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Classical Turkish Cooking: Traditional Turkish Food for the American Kitchen Paperback – Apr 7 1999

4.0 out of 5 stars 2 customer reviews

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Product Details

  • Paperback: 320 pages
  • Publisher: William Morrow Cookbooks; HarperPerennial ed edition (April 7 1999)
  • Language: English
  • ISBN-10: 0060931639
  • ISBN-13: 978-0060931636
  • Product Dimensions: 18.7 x 2 x 23.5 cm
  • Shipping Weight: 540 g
  • Average Customer Review: 4.0 out of 5 stars 2 customer reviews
  • Amazon Bestsellers Rank: #171,658 in Books (See Top 100 in Books)
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Product Description

From Publishers Weekly

This compendium of Turkish fare does much to advance Algar's ( The Complete Book of Turkish Cooking ) theory that "it is the imaginative combination of carefully cooked ingredients, however humble they may be, that creates good taste." While her writing is at times stiltingly formal, the recipes are anything but. Called traditional, they're in fact truly contemporary: full in flavor, redolent of fresh herbs and crushed spices and filled with healthful vegetables and grains. At their best, these dishes successfully combine present-day foodstuffs and concepts with classic Turkish antecedents, as seen in roasted eggplant and chili salad, mussel brochettes with walnut taratorsic and zucchini cakes with green onions, cheese, and herbs. Also featured are delicious Turkish condiments--e.g., sun-cooked tomato paste and sun-cooked purple plum marmelade--as well as desserts (poached dried figs stuffed with walnuts; chilled summer fruit in rose petal-infused syrup). Mail-order ingredient sources would have broadened the book's appeal. Algar is the Andrew Mellon Lecturer in Turkish at the University of California at Berkeley.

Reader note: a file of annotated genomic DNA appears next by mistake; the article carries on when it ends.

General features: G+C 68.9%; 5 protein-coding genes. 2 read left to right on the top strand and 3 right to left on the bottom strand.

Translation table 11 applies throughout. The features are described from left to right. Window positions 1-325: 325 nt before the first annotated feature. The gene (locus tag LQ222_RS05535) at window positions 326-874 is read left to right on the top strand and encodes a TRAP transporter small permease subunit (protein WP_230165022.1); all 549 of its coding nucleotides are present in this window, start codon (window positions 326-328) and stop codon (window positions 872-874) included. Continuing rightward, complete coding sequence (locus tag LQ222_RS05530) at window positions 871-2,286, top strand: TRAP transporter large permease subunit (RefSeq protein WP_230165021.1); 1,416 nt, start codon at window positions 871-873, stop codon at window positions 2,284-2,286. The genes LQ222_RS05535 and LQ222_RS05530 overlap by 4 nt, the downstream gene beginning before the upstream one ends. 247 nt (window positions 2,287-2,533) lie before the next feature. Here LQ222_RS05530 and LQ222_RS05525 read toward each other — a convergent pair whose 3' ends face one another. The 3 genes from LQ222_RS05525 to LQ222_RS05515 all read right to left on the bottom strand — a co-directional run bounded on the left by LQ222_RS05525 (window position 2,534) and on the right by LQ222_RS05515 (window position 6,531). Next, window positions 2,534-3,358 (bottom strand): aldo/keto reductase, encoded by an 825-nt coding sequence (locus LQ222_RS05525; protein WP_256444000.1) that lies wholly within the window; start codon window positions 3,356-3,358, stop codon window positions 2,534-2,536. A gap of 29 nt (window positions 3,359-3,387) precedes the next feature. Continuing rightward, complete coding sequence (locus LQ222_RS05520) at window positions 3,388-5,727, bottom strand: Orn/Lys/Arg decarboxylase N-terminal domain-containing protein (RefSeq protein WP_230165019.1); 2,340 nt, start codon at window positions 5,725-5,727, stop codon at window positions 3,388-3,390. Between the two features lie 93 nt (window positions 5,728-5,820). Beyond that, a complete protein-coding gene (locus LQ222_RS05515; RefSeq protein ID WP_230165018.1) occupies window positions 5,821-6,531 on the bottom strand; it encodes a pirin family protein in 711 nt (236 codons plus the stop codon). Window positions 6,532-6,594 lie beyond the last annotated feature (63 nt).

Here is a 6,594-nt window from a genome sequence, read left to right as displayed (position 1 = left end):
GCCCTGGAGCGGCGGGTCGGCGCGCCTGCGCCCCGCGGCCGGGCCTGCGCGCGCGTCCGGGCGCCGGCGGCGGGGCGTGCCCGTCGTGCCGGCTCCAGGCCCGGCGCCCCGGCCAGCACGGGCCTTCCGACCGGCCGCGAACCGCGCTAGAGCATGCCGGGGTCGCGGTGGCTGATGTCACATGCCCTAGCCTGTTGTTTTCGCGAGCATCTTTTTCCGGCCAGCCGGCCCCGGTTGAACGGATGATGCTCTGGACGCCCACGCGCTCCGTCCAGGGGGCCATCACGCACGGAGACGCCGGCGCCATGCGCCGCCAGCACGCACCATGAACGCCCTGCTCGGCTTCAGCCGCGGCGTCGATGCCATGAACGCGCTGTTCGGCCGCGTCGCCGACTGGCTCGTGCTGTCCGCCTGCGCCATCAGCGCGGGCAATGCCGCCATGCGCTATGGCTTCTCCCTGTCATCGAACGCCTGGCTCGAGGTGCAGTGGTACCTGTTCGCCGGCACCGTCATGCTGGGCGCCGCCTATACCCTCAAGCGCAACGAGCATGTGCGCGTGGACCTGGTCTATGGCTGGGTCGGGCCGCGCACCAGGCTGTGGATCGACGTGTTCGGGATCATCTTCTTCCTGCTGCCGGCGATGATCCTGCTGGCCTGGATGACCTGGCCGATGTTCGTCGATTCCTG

Copyright 1991 Reed Business Information, Inc. --This text refers to the Hardcover edition.

From Library Journal

An excellent introduction to a relatively unknown cuisine. The Turkish culinary tradition is of course related to other Mideastern cultures, but such dishes as a flavorful Chicken in Paprika-Laced Walnut Sauce or an assertive Smoked Eggplant Salad with Jalapenos demonstrate the diversity and uniqueness of the food. Algar, a Berkeley professor and food writer, provides knowledgeable commentary on the recipes, cuisine, and country, and few of the dishes require exotic ingredients or techniques. For most collections.
Copyright 1991 Reed Business Information, Inc. --This text refers to the Hardcover edition.

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Top Customer Reviews

Format: Hardcover
I agree with the other review by a non-Turk who plunges in with Algar's book. Without frightening the reader, she propels you into the kitchen on the most complicated recipes as if they are tuna casseroles.
Turkish food rocks! Subtle, delicate, based on distinct flavors of fresh ingredients, like dessert for breakfast! If you want photos (first review), find Algar's first cookbook (the one with the red cover) and there are hundreds of lovely pictures of what you are aiming for. But it is more fun to cook away and see what you bring to the table. She gives presentation hints so you won't blow it if you have Turkish friends.
The historical introduction is worth the price of the book itself. If I were on a desert island and I could have only two (oh, OK, three) cookbooks, they would be this one, anything by the Persian master Najmieh Batmanglij, and the Moroccan Couscous book by Paula Wolfert. As an American of German-French background, I am considering dropping the clunky cuisine of slabs of meat, sauces, and cooked veg altogether. Every time I put on a dinner with recipes from these books, someone else falls in love with me.
Most recommended, for a start, from Algar's book:
"Turkish Peasant Soup" Yogurty broth with barley and fresh coriander. It allowed my dear uncle to enjoy eating through the last stages of his cancer and it always calms down my household during crises (which could just be the winter blahs).
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Format: Paperback Verified Purchase
The recipes are wonderful and deserve a five star rating. The book itself is of the old fashioned type with not a single colour plate. I personally like seeing a colour picture of what the finished dish should look like and how it should be presented.
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Most Helpful Customer Reviews on (beta) HASH(0xa3a5a9c0) out of 5 stars 31 reviews
122 of 122 people found the following review helpful